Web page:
In the process, that confirms part of the cost. Having a look at the posted dealer order sheet, it shows the eight-speed automatic is a mandatory $2,000 upgrade. At the same time, put any dreams of rowing your own gears in a diesel-powered Wrangler to bed. Looking at the V6 engines on offer in an apples-to-apples, it costs $3,250 more than the 3.6-liter gasoline-powered V6 with an automatic transmission.

The engine spins out 260 horsepower and 442 pound-feet of torque, which even with an automatic, sounds like quite a bit of fun off-road. Start/stop is standard here, but you won't find a mild-hybrid version. The 48-volt electrification tech is still only present on the 2.0-liter turbo-four and the 3.6-liter V6.

The other major factor is how frugal the diesel will be. The EPA hasn't release fuel economy estimates yet, but the engine is quite efficient in the 2020 Ram 1500. Look for the engine as an upgrade on Rubicon, Sahara and Sport trims when it does launch as a late-2020 option.

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The Jeep Wrangler has been America’s dominant choice for off-roading fun for decades. The popularity surrounding the capable Wrangler has only grown more and more in recent years, and Jeep continues to answer the call by designing better and better Wranglers. In fact, anticipation for the 2020 Jeep Wrangler’s new EcoDiesel engine within the industry reached astronomical levels. But now that the new diesel engine is here, is it worth its cost in the Rubicon trim level?

The 2020 Jeep Wrangler Unlimited Rubicon EcoDiesel: a review of the new diesel engine

With the arrival of the new 2020 Wrangler, buyers now have the choice of a new, turbo-diesel 3.0-liter V6 engine over the standard 3.6-liter six-cylinder gas engine. According to Cars.com, the Jeep Wrangler’s new EcoDiesel engine is only available on four-door models but delivers better numbers than any other Wrangler in the bunch.

The new EcoDiesel engine makes an impressive 260 hp and 442 lb-ft of torque, making it powerful, quick, and efficient. Jeep’s new diesel engine earns an EPA-estimated 22 mpg in the city and 29 mpg on the highway, which equates to a 45 percent increase in efficiency over the standard engine’s 18 mpg in the city and 23 mpg on the highway.

Even with the extra weight added to the Wrangler’s body by the diesel engine, the Unlimited Rubicon has the quickest acceleration time of all models, as well as throttle response that’s more than adequate for off-roading. In fact, experts most admire the balance between the EcoDiesel’s ability to deliver “smooth and seamless power,” while still being able to continue the Wrangler’s “off-road reign.”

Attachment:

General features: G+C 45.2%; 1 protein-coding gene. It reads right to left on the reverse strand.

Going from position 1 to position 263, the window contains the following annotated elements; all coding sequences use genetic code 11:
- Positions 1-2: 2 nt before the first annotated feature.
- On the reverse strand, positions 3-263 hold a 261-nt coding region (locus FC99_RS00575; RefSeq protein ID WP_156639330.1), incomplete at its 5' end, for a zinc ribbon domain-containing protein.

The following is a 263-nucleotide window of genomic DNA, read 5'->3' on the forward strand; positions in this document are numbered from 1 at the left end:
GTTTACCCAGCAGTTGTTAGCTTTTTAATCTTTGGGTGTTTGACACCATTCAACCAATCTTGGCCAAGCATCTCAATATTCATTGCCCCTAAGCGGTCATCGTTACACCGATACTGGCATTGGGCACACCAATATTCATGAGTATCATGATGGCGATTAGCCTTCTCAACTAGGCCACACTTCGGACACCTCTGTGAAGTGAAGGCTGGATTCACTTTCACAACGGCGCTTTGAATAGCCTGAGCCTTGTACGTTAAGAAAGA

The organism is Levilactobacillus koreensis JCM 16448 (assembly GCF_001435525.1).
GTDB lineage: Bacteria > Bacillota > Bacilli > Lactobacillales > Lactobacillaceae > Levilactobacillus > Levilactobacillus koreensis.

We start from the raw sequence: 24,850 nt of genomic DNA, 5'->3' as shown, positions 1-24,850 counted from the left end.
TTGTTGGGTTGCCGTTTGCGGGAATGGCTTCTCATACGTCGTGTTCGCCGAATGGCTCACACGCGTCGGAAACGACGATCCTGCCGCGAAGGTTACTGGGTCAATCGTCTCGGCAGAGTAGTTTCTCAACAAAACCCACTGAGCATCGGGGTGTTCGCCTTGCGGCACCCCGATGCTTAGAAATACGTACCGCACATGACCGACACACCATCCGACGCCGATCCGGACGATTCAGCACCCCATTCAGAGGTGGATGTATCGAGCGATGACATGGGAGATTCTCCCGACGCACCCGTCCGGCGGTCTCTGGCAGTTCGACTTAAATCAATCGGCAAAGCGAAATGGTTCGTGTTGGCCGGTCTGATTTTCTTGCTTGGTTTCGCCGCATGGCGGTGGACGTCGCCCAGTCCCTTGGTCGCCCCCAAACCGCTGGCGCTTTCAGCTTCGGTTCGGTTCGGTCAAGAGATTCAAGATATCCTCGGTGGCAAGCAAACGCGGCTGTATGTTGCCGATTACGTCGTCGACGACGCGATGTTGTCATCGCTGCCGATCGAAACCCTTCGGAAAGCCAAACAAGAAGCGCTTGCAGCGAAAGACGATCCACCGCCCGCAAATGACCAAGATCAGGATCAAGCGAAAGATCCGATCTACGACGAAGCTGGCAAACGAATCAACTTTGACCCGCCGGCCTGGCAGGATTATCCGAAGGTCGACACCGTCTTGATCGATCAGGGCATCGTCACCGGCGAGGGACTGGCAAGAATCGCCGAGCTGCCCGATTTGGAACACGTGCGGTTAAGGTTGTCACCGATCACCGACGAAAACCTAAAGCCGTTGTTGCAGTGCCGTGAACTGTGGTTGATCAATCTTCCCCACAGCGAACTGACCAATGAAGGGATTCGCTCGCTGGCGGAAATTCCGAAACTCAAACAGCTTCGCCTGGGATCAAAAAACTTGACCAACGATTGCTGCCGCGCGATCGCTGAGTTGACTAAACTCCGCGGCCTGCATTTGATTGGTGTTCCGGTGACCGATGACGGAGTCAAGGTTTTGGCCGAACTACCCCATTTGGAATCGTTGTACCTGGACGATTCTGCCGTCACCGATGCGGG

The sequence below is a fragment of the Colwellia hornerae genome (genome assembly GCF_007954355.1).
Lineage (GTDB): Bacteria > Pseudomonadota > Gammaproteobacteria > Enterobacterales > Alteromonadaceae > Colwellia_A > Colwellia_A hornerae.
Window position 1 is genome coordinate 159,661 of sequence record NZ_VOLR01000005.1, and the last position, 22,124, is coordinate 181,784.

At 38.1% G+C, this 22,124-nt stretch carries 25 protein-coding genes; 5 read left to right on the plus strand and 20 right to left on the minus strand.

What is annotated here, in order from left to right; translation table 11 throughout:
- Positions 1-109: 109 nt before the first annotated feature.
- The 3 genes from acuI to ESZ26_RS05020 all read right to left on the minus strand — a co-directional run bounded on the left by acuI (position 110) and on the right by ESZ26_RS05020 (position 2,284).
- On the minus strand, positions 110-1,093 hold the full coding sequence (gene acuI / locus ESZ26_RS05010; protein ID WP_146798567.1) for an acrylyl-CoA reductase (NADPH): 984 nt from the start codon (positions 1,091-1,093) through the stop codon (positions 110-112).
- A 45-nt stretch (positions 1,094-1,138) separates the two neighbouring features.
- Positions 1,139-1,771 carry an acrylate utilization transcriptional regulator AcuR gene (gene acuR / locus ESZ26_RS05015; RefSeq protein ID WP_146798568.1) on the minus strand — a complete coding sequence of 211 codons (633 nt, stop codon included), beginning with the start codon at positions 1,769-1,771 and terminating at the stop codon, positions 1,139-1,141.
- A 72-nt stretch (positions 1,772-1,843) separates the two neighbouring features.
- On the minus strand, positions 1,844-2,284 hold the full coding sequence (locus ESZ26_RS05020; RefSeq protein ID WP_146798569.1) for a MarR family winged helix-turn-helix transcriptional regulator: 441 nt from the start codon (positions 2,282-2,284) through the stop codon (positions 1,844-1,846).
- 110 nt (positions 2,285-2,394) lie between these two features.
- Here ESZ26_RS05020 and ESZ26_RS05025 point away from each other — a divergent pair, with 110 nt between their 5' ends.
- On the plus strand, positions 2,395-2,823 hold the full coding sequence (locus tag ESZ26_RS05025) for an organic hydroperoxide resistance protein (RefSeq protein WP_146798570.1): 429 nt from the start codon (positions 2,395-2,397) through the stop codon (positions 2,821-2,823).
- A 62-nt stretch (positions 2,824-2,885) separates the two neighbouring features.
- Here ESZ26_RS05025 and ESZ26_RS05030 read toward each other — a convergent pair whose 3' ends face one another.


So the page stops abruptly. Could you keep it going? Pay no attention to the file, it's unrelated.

Rubicon models come standard with manual transmissions and the Rock-Trac heavy-duty four-wheel-drive system, although the available eight-speed automatic transmission is required when opting for the EcoDiesel engine. Other standard features of the Rubicon trim include performance suspension, electronic roll mitigation, hill-start assist, rock protection side rails, skid plate shields, and a 7.0-inch touchscreen display.

How much extra will it cost you to own?

RELATED: Which Jeep Wrangler Is Right for Me?

The Jeep Wrangler used to offer very minimal choices in its configurations, offering buyers choices between hard and soft tops, as well as two- and four-door body styles. But with the Wrangler’s popularity only continuing to grow and its position as quite arguably the greatest symbol of the Jeep brand’s heritage, available options in new Jeep Wranglers are almost endless. But this also means that the price can vary greatly. 

According to Jeep, base two-door Wrangler Sports come with a base price of around $28,000, while opting for four-door (Unlimited) models automatically increases the base price an average of around $5,000. This increase rings true across all 13 trim levels.

Base prices of all 13 four-door Unlimited Wranglers range from $32,000 for Sport models to nearly $50,000 for the top High Altitude model. The Rubicon nears the top of Wrangler Unlimited trim levels with a base price of more than $42,000.

Is the Jeep Wrangler EcoDiesel worth its price?

The Jeep Wrangler Unlimited Rubicon’s base price of around $42,000 isn’t too affordable, but it isn’t exceptionally high given the quality Jeep Wrangler buyers are willing to pay for either. The impressive Jeep Wrangler Rubicon EcoDiesel tested by MotorTrend experts, however, had a final sticker price of more than $62,000 – proving that owning an EcoDiesel Rubicon could be costly. According to those experts, that’s the “Wrangler EcoDiesel’s biggest problem.”